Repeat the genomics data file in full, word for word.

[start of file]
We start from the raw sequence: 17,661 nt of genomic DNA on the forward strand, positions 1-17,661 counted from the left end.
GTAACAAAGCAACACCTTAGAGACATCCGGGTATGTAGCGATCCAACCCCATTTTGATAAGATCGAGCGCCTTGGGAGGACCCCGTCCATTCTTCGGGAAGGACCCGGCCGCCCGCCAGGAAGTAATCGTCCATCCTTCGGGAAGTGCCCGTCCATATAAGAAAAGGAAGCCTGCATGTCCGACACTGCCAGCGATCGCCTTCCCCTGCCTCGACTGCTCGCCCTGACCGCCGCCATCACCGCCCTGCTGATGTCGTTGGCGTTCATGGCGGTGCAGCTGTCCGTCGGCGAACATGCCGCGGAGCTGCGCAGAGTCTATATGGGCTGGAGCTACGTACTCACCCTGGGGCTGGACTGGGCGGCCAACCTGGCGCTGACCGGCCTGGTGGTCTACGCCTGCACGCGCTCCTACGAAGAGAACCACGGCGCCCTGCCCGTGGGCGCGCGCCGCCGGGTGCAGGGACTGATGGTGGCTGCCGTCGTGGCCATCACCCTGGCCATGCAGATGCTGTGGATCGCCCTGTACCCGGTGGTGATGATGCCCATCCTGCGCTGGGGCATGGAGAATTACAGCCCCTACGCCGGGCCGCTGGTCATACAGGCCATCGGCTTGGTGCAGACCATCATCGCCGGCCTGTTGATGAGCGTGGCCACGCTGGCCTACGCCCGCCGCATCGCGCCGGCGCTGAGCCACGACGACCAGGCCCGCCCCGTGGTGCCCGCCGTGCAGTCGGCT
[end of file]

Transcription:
We start from the raw sequence: 17,661 nt of genomic DNA on the forward strand, positions 1-17,661 counted from the left end.
GTAACAAAGCAACACCTTAGAGACATCCGGGTATGTAGCGATCCAACCCCATTTTGATAAGATCGAGCGCCTTGGGAGGACCCCGTCCATTCTTCGGGAAGGACCCGGCCGCCCGCCAGGAAGTAATCGTCCATCCTTCGGGAAGTGCCCGTCCATATAAGAAAAGGAAGCCTGCATGTCCGACACTGCCAGCGATCGCCTTCCCCTGCCTCGACTGCTCGCCCTGACCGCCGCCATCACCGCCCTGCTGATGTCGTTGGCGTTCATGGCGGTGCAGCTGTCCGTCGGCGAACATGCCGCGGAGCTGCGCAGAGTCTATATGGGCTGGAGCTACGTACTCACCCTGGGGCTGGACTGGGCGGCCAACCTGGCGCTGACCGGCCTGGTGGTCTACGCCTGCACGCGCTCCTACGAAGAGAACCACGGCGCCCTGCCCGTGGGCGCGCGCCGCCGGGTGCAGGGACTGATGGTGGCTGCCGTCGTGGCCATCACCCTGGCCATGCAGATGCTGTGGATCGCCCTGTACCCGGTGGTGATGATGCCCATCCTGCGCTGGGGCATGGAGAATTACAGCCCCTACGCCGGGCCGCTGGTCATACAGGCCATCGGCTTGGTGCAGACCATCATCGCCGGCCTGTTGATGAGCGTGGCCACGCTGGCCTACGCCCGCCGCATCGCGCCGGCGCTGAGCCACGACGACCAGGCCCGCCCCGTGGTGCCCGCCGTGCAGTCGGCT